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|qarney para||֟||telisha gedola||֠|
|telisha qetana||֩||yerah ben yomo||֪|
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Cantillation is the ritual chanting of readings from the Hebrew Bible in synagogue services. The chants are written and notated in accordance with the special signs or marks printed in the Masoretic text of the Hebrew Bible (or Tanakh) to complement the letters and vowel points.
These marks are known in English as accents, notes or trope symbols, and in Hebrew as טעמי המקרא ta`amei ha-mikra or just טעמים te`amim. Some of these signs were also sometimes used in medieval manuscripts of the Mishnah. The musical motifs associated with the signs are known in Hebrew as niggun or neginot (not to be confused with Hasidic nigun) and in Yiddish as טראָפ trop: the word trope is sometimes used in English with the same meaning.
Three systems of Hebrew punctuation (including vowels and cantillation symbols) have been used: the Babylonian, the Palestinian and the Tiberian, only the last of which is used today.
Babylonian Biblical manuscripts from the Geonic period contain no cantillation marks in the current sense, but small Hebrew letters are used to mark significant divisions within a verse. Up to eight different letters are found, depending on the importance of the break and where it occurs in the verse: these correspond roughly to the disjunctives of the Tiberian system. For example, in some manuscripts the letter tav, for tevir (break), does duty for both Tiberian tevir and zaqef. In general there are no symbols for the conjunctives, though some late manuscripts use the Tiberian symbols for these. There is also no equivalent for low-grade disjunctives such as telishah gedolah: these are generally replaced by the equivalent of zaqef or revia.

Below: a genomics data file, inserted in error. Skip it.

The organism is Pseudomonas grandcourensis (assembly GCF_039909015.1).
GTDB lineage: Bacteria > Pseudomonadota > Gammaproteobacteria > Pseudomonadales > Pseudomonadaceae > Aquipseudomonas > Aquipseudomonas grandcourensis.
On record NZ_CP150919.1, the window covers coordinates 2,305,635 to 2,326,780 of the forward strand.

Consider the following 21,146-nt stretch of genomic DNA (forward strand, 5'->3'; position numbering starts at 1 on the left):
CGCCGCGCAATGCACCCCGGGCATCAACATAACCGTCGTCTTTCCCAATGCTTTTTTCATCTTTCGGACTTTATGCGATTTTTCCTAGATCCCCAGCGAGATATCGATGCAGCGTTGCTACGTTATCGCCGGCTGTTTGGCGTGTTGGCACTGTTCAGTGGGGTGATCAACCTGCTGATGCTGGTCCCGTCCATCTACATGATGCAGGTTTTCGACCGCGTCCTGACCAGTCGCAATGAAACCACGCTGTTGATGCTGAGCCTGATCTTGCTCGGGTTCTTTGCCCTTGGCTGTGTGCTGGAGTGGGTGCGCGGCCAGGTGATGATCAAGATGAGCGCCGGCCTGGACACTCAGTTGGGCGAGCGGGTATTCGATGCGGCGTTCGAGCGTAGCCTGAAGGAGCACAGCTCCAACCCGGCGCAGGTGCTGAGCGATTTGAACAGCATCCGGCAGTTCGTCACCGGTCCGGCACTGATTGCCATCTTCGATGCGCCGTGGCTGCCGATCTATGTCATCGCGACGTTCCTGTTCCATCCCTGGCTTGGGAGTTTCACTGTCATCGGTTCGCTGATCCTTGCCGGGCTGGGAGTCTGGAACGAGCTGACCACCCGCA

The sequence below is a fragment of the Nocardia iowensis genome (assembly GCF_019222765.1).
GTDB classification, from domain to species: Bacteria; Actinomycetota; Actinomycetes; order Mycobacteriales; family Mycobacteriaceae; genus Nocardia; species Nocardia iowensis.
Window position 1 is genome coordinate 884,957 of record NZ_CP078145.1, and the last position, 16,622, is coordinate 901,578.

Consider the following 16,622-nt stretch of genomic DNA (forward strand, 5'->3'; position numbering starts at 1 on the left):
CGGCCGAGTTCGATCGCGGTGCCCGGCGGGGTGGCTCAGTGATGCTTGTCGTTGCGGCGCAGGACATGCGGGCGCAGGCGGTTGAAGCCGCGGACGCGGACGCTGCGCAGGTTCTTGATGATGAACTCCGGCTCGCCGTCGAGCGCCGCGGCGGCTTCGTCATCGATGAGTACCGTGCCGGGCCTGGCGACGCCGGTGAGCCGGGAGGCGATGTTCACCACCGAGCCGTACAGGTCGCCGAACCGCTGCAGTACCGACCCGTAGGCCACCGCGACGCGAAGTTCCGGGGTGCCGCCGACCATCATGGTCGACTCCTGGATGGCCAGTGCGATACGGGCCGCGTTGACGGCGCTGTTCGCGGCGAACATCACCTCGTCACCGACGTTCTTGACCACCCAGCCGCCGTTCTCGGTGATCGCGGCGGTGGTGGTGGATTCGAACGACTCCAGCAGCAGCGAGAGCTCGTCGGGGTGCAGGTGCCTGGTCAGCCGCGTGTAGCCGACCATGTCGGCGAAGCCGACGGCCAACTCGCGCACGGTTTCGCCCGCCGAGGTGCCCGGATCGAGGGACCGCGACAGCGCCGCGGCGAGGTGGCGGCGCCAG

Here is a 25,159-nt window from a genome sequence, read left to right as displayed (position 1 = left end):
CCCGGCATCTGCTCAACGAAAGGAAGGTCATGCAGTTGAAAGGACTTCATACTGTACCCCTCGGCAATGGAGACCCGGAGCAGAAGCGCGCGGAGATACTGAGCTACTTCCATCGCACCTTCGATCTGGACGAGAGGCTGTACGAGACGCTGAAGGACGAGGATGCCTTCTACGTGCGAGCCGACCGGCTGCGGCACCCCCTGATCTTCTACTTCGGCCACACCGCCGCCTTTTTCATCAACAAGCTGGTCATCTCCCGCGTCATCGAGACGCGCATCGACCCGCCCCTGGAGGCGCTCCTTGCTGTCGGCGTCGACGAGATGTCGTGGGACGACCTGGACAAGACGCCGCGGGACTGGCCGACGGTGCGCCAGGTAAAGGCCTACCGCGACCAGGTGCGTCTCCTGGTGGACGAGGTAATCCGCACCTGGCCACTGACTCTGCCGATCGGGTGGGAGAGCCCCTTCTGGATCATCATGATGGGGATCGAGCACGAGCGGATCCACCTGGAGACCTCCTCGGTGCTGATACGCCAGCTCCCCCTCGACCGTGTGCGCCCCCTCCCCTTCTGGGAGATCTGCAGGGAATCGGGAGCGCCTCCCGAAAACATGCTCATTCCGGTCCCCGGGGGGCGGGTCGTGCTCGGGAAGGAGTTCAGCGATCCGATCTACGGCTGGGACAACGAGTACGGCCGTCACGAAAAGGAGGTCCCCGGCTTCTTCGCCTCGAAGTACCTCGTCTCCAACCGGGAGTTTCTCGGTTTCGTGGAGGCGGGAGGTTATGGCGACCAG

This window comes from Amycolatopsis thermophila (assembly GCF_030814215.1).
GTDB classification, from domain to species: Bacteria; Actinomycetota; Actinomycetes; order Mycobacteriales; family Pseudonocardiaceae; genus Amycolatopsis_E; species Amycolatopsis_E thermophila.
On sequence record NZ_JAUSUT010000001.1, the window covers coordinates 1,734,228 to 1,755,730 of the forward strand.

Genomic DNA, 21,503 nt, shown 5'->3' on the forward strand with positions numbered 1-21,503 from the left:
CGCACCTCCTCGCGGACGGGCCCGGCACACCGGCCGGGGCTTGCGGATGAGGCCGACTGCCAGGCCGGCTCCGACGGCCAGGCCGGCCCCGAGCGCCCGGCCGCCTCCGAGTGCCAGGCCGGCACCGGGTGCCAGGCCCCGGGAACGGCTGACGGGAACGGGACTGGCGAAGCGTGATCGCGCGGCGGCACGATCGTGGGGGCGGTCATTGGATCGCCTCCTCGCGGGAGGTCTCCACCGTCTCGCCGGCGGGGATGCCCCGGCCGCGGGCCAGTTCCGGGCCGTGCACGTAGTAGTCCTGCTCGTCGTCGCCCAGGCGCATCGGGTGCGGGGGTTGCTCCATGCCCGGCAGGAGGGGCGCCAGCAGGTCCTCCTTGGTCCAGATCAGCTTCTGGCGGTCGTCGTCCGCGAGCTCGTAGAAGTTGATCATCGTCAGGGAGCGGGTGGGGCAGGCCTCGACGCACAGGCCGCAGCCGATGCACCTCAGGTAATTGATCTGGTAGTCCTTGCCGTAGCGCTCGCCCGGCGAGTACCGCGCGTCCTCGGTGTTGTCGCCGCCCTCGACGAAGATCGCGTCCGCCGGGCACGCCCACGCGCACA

Nothing is known of the musical realization of these marks, but it seems likely that they represent breaks or variations in a set melody applied to each verse. (A somewhat similar system is used in manuscripts of the Qur'an to guide the reader in fitting the chant to the verse: see Qur'an reading.)
This system is reflected in the cantillation practices of the Yemenite Jews, who now use the Tiberian symbols, but tend to have musical motifs only for the disjunctives and render the conjunctives in a monotone. It is notable that the Yemenite Jews have only eight disjunctive motifs, thus clearly reflecting the Babylonian notation. The same is true of the Karaite mode for the haftarah; while in the Sephardi haftarah modes different disjunctives often have the same or closely similar motifs, reducing the total number of effective motifs to something like the same number.
The Babylonian system, as mentioned above, is mainly concerned with showing breaks in the verse. Early Palestinian manuscripts, by contrast, are mainly concerned with showing phrases: for example the tifcha-etnachta, zarqa-segolta and pashta-zaqef sequences, with or without intervening unaccented words. These sequences are generally linked by a series of dots, beginning or ending with a dash or a dot in a different place to show which sequence is meant. Unaccented words (which in the Tiberian system carry conjunctives) are generally shown by a dot following the word, as if to link it to the following word. There are separate symbols for more elaborate tropes like pazer and telisha gedolah.